Today's Grateful List/31 December 2015

  • Going to get answers no matter what

Monday, April 29, 2013

The Ashford Affair

The Ashford Affair is a sweeping tale of family secrets and what happens when those secrets are brought to light many years later. Moving between the early part of the twentieth century to the last, The Ashford Affair tells the story of young Addie, whose parents are killed in the early 1900s; she is sent to live with her unknown uncle's titled family, where it is made clear that she is not really a part of them...except for her cousin Bea, who immediately takes Addie under her wing. As the years go by, we see incidents of the girls that show Bea's true nature and Addie's willingness to accept everything Bea does, until Bea's life takes a tumble into scandal that also breaks Addie's heart.

Meanwhile, in 1999, Clemmie, Addie's granddaughter, is working herself to death to make partner in a law firm and trying to get over the break up of her engagement. When Addie becomes ill, Clemmie begins to realize that she's neglected her grandmother; the stepson of her aunt Anna leads Clemmie to try to discover a few family secrets before it's too late. The hint of lost romance between the two also makes for much tension, but it's what Clemmie learns midway through the novel that knocks her for a loop.

The Ashford Affair is so well written that I was pulled into the lives of its characters immediately, often reading long past my bedtime just so I could see the next layer revealed. While it was fairly easy to see where at least part of the story was headed, the gorgeous writing pulled me into the era so fully that I was never quite sure if I would be correct. My biggest issue is the way things were neatly tied up at the end; there are a couple of problems with detective work that I might not buy into if I let it bother me. But overall this story is grand, and one I'll be thinking about for a while to come. Recommended!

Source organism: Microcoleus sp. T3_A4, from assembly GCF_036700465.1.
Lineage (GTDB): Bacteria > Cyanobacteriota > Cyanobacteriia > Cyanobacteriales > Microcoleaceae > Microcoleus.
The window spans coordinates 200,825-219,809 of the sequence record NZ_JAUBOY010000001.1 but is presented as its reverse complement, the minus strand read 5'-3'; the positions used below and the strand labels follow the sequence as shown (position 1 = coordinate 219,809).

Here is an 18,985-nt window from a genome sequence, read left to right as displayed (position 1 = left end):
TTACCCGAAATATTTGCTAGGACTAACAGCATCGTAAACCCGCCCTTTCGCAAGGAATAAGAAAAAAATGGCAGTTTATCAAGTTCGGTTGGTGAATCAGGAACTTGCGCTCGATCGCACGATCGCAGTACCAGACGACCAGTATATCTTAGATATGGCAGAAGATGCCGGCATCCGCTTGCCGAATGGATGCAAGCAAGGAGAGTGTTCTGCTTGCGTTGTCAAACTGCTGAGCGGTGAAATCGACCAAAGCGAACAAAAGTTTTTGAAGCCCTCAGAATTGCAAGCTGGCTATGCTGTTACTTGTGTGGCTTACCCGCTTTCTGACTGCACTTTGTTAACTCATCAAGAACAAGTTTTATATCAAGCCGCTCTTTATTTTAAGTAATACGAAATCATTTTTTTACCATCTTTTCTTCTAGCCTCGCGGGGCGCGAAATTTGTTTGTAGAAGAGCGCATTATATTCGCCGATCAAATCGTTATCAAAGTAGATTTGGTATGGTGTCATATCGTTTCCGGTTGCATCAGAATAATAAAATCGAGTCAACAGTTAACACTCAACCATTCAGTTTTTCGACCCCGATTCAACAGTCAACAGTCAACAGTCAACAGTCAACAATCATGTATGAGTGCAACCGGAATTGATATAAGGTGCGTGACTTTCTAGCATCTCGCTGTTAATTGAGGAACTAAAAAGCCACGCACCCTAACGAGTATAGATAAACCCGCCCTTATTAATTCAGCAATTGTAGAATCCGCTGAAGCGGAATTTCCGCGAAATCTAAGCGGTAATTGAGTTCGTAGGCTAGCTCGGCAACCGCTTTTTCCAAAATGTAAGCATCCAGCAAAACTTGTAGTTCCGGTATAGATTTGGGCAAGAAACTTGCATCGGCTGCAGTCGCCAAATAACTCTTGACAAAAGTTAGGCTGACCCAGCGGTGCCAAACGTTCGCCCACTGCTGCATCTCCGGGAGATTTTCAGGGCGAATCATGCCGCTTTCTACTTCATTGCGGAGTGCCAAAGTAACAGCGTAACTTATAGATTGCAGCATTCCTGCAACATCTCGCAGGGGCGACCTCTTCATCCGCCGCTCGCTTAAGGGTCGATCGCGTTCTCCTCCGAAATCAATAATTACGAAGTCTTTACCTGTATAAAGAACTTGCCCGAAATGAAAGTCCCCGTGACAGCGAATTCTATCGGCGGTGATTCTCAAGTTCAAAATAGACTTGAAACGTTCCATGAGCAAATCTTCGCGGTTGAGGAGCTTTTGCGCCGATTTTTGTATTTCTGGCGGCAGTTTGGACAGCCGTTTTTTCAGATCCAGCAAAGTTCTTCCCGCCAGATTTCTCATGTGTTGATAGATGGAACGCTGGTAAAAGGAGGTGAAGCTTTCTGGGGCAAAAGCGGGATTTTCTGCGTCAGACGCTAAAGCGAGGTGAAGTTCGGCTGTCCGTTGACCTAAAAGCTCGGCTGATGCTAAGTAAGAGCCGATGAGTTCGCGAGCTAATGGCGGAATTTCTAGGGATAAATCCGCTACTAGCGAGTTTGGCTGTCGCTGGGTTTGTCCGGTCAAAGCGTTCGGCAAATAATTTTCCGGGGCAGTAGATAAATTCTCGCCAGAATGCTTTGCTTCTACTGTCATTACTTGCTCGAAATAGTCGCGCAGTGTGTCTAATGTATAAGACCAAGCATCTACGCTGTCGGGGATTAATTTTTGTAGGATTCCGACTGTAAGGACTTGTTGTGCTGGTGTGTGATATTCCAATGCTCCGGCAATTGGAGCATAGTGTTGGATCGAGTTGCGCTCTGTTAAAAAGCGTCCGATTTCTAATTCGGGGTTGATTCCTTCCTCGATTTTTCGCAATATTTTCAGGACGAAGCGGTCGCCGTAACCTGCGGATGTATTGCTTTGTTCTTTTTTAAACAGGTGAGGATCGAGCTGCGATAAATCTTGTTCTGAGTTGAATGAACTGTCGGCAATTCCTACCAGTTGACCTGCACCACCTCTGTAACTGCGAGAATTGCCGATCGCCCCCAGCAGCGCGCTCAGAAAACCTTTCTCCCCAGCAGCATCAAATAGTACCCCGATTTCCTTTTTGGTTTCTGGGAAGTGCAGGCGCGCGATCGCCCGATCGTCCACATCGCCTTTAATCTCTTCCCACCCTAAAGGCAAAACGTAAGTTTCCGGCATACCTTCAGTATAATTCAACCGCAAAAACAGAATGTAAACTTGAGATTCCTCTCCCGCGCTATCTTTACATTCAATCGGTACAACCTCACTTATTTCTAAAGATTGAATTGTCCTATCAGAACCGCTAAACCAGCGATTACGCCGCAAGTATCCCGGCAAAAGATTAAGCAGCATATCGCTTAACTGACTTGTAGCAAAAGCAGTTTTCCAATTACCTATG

Friday, April 26, 2013

Every Day

Every Day, A wakes up in a different body, one that corresponds to whatever age he/she happens to be at that time. He's able to access the mind/memories of the person he occupies, but must live that person's life for the entire day, regardless of sex, race, handicap, circumstances. It's always been that way, and will be that way forever, and A has accepted it. Until he finds himself inside Justin, and falls in love with Justin's girlfriend, Rhiannon. From that time on, A uses the bodies he occupies to be near Rhiannon, wondering what will happen when she learns the truth.

Every Day has such an interesting concept, and A is such an engaging narrator, that I inhaled this book. It was refreshing to find a couple who does not instantly fall in love; over the course of the month the book takes place, there is a slow building of emotion (even if A does seem a bit like a stalker at times; he's simply never had anyone in his existence before for whom he cares). The relationship between he and Rhiannon is overwhelming for lots of reasons, but it's real. Mr. Levithan knows how teens think and how they feel, and he nails both.